Spreading Tentacles Across Africa

Forbes Africa
Published 9 years ago
Spreading Tentacles Across Africa

Observing Mitchell Elegbe, the founder and chief executive of Interswitch, it’s hard to believe that his first encounter with an automated teller machine (ATM) left him feeling intimidated.

Before he led the technological development of Nigeria’s financial sector by pioneering transaction switching among Nigeria’s financial institutions, his card was seized by an ATM on his first attempt at using the machine.

The incident occurred while he was an expatriate in Scotland, at a time when technological innovations like the ATM did not exist in Nigeria.

Elegbe developed the idea to create the system infrastructure that would enable electronic payments in Nigeria while working at his first job where he was involved in a project to implement SWIFT—the network for global interbank financial telecommunication—for Nigerian banks.

He quietly nurtured the vision to establish an electronic payment system in Nigeria while charting a course for his fledgling career. On his return to Nigeria, Elegbe was employed by Telnet, a telecommunications company he had worked for before he moved abroad. He successfully pitched the idea of the transaction switch to his boss and was authorized to execute it, but the process did not go according to plan.

“I started by trying to sell the software for switching to traditional players. Most of them were not interested. I thought if I created an organization that would buy the software, I could meet my targets.”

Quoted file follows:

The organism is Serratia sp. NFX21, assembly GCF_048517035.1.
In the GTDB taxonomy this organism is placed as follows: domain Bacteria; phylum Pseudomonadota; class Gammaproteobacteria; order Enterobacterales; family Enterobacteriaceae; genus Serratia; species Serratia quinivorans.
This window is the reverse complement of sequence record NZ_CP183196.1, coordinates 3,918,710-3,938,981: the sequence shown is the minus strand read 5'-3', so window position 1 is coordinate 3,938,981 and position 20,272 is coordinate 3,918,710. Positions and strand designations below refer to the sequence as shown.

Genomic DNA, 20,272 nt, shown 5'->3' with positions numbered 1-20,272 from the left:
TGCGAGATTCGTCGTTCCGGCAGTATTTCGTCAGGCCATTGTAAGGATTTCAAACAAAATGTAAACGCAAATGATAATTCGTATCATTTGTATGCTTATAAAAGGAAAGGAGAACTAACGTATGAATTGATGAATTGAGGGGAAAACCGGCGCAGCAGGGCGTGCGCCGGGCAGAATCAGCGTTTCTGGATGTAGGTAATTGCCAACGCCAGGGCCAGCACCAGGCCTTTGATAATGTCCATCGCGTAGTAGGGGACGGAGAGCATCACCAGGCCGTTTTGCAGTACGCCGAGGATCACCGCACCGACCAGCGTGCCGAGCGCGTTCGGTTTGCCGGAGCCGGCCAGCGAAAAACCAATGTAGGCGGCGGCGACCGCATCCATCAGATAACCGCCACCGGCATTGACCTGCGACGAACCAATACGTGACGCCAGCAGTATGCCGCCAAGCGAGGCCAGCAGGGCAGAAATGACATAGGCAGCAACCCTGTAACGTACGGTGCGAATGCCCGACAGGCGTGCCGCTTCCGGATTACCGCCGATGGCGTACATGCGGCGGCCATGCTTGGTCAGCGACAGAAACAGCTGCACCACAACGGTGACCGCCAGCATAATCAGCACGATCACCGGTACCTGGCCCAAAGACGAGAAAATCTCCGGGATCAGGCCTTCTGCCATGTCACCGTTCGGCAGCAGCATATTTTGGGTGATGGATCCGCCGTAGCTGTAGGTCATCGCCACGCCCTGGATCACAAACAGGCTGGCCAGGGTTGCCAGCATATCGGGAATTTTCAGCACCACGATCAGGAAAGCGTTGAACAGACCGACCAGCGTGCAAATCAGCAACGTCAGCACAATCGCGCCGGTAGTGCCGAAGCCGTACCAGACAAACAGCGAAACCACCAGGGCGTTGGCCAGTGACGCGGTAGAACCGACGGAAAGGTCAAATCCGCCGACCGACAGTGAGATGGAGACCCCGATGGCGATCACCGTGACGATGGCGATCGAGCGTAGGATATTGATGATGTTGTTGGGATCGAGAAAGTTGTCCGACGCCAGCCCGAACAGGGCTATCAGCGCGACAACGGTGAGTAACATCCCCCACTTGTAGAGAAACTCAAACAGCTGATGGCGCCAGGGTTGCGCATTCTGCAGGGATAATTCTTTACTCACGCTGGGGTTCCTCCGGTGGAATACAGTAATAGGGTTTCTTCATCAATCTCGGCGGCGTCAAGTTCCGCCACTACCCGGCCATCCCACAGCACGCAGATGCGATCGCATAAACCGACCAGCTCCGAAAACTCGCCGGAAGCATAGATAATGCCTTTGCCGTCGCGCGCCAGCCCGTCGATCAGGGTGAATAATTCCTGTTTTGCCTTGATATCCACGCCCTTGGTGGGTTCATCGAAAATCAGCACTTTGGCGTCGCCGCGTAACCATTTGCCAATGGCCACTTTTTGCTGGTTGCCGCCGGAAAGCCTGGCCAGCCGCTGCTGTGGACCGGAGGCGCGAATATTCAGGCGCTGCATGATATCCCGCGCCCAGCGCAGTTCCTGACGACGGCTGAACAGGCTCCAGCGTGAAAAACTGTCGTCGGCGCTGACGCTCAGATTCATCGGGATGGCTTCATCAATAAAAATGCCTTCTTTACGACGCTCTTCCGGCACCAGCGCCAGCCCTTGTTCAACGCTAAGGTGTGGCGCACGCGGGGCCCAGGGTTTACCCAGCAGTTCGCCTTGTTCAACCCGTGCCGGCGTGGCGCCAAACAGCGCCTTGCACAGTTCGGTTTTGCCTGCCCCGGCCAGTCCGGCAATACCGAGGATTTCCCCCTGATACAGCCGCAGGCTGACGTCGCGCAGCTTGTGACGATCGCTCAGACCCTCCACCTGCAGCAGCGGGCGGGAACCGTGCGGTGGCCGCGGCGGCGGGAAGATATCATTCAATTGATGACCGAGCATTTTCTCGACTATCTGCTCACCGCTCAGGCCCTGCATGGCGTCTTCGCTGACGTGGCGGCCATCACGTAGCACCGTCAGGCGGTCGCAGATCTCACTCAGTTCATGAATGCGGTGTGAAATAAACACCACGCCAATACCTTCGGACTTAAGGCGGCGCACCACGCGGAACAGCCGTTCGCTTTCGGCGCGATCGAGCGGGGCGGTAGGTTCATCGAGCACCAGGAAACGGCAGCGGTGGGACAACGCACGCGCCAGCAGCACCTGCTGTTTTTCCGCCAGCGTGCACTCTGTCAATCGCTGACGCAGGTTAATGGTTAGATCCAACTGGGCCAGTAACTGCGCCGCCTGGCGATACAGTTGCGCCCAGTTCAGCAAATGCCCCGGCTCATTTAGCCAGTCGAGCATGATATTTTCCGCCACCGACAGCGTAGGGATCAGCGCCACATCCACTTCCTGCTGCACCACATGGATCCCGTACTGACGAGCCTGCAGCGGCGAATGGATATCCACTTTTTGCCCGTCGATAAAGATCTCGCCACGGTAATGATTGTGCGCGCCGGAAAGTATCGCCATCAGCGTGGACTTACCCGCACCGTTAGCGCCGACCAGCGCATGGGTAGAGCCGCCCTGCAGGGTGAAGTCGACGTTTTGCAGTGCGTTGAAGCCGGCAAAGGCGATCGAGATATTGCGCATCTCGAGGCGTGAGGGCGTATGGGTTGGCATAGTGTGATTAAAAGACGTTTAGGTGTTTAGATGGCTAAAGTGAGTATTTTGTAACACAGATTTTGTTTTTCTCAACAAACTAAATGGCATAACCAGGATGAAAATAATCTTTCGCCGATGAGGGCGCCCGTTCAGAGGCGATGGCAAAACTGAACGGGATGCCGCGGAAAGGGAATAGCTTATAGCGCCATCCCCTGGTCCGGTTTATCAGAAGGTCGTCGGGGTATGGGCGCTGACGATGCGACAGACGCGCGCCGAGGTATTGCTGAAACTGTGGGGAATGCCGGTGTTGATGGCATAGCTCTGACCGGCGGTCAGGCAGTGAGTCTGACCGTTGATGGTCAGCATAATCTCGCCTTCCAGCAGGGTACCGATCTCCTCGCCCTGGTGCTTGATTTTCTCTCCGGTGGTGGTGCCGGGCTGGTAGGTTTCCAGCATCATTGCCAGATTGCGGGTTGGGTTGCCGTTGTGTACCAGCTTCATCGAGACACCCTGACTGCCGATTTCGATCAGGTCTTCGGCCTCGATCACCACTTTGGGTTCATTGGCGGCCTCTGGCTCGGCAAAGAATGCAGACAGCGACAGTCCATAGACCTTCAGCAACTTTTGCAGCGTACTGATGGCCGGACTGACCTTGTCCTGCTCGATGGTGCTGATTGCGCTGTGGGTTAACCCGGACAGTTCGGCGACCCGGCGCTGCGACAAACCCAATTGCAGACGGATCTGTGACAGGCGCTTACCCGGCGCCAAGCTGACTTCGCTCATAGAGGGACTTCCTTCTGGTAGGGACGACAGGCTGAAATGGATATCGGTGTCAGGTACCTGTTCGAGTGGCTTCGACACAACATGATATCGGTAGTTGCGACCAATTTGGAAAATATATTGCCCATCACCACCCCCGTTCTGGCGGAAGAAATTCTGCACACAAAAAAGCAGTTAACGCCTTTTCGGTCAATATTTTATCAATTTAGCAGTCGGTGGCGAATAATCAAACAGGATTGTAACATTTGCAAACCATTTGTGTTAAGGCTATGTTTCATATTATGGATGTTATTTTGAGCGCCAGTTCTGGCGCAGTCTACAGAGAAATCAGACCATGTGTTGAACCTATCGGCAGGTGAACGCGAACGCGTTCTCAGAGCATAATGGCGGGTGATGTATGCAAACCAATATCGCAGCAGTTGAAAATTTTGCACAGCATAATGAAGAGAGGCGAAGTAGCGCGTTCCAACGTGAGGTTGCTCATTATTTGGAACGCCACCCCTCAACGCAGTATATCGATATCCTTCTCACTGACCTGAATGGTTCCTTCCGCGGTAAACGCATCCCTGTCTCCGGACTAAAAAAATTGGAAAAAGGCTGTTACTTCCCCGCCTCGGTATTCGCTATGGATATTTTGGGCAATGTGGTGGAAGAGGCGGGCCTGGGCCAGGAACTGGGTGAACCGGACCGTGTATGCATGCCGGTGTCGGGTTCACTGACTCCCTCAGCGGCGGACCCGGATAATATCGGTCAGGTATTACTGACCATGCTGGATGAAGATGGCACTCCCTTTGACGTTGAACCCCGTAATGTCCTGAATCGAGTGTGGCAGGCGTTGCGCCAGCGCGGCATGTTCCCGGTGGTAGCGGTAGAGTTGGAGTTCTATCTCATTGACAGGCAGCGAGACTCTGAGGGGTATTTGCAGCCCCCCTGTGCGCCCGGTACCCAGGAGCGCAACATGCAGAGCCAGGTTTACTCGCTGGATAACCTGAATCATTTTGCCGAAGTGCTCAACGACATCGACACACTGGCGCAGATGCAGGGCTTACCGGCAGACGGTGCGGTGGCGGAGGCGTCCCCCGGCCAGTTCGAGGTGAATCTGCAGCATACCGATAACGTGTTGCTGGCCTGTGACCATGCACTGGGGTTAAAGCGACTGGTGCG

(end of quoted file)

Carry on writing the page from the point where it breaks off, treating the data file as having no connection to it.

“We would get some other person to run that organization because I could see it was going to be a very viable business. So I went about creating Interswitch.”

Elegbe and his team were able to get the assistance of Accenture in establishing the company. This was instrumental in getting local banks to put down a portion of the start-up capital. However, they faced a challenge with finding an experienced CEO to run the company.

“All the CEO’s we could get were expatriates and what they wanted to earn was more than the entire capital of the company. Somebody in Accenture said ‘Mitchell it was your idea, why don’t you go run it.’ For the first time I thought about it. I had just left school; I would say I became CEO of Interswitch four years after I finished NYSC (compulsory national service) and I didn’t really have a lot of experience. But somehow the shareholders and my former company were willing to take that risk.”

Despite the fact that the company was built on his idea, Elegbe began life at Interswitch as an employee with no shareholding. His priority was not ownership of the company, but rather to see out the execution of what he believed was a brilliant idea.

“I wasn’t fixated on being the one to run it, neither was I fixated on having a majority shareholding or even having any shareholding. I was just happy to see the idea blossom, and that my company, Telnet, got the value that I had promised would be created if they went in this direction.”

Elegbe’s stellar leadership of the company eventually earned him and his team stakes in the enterprise. With the benefit of hindsight, he is convinced that his decision to forgo ownership of the company at inception was the correct and had a significant impact on the company’s stable growth in its early days.

“I was willing to let go of the whole business and I think it was one of the best decisions we took because from day one Interswitch was never run like a typical one-man business. A formal structure was in place; the vision being delivered meant more to us than how much money we were going to make from the business.”